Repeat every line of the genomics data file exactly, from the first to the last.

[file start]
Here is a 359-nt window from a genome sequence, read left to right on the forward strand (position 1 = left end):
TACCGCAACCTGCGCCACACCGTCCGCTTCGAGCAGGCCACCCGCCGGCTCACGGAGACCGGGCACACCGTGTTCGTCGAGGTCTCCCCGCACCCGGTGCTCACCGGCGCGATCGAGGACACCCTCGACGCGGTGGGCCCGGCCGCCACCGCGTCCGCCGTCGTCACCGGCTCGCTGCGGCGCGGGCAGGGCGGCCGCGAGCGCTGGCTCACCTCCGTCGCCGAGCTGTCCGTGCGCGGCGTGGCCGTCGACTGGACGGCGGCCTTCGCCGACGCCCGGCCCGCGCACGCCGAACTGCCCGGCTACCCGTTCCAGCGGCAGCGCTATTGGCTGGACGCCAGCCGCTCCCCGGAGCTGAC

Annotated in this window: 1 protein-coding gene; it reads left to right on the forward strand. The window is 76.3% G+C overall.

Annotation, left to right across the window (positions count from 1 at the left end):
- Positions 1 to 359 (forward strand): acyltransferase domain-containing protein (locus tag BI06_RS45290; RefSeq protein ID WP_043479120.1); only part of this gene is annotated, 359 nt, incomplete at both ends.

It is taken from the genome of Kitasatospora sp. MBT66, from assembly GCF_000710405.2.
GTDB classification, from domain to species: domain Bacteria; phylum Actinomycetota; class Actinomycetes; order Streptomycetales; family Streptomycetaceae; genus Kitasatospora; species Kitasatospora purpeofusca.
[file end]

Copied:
Here is a 359-nt window from a genome sequence, read left to right on the forward strand (position 1 = left end):
TACCGCAACCTGCGCCACACCGTCCGCTTCGAGCAGGCCACCCGCCGGCTCACGGAGACCGGGCACACCGTGTTCGTCGAGGTCTCCCCGCACCCGGTGCTCACCGGCGCGATCGAGGACACCCTCGACGCGGTGGGCCCGGCCGCCACCGCGTCCGCCGTCGTCACCGGCTCGCTGCGGCGCGGGCAGGGCGGCCGCGAGCGCTGGCTCACCTCCGTCGCCGAGCTGTCCGTGCGCGGCGTGGCCGTCGACTGGACGGCGGCCTTCGCCGACGCCCGGCCCGCGCACGCCGAACTGCCCGGCTACCCGTTCCAGCGGCAGCGCTATTGGCTGGACGCCAGCCGCTCCCCGGAGCTGAC

Annotated in this window: 1 protein-coding gene; it reads left to right on the forward strand. The window is 76.3% G+C overall.

Annotation, left to right across the window (positions count from 1 at the left end):
- Positions 1 to 359 (forward strand): acyltransferase domain-containing protein (locus tag BI06_RS45290; RefSeq protein ID WP_043479120.1); only part of this gene is annotated, 359 nt, incomplete at both ends.

It is taken from the genome of Kitasatospora sp. MBT66, from assembly GCF_000710405.2.
GTDB classification, from domain to species: domain Bacteria; phylum Actinomycetota; class Actinomycetes; order Streptomycetales; family Streptomycetaceae; genus Kitasatospora; species Kitasatospora purpeofusca.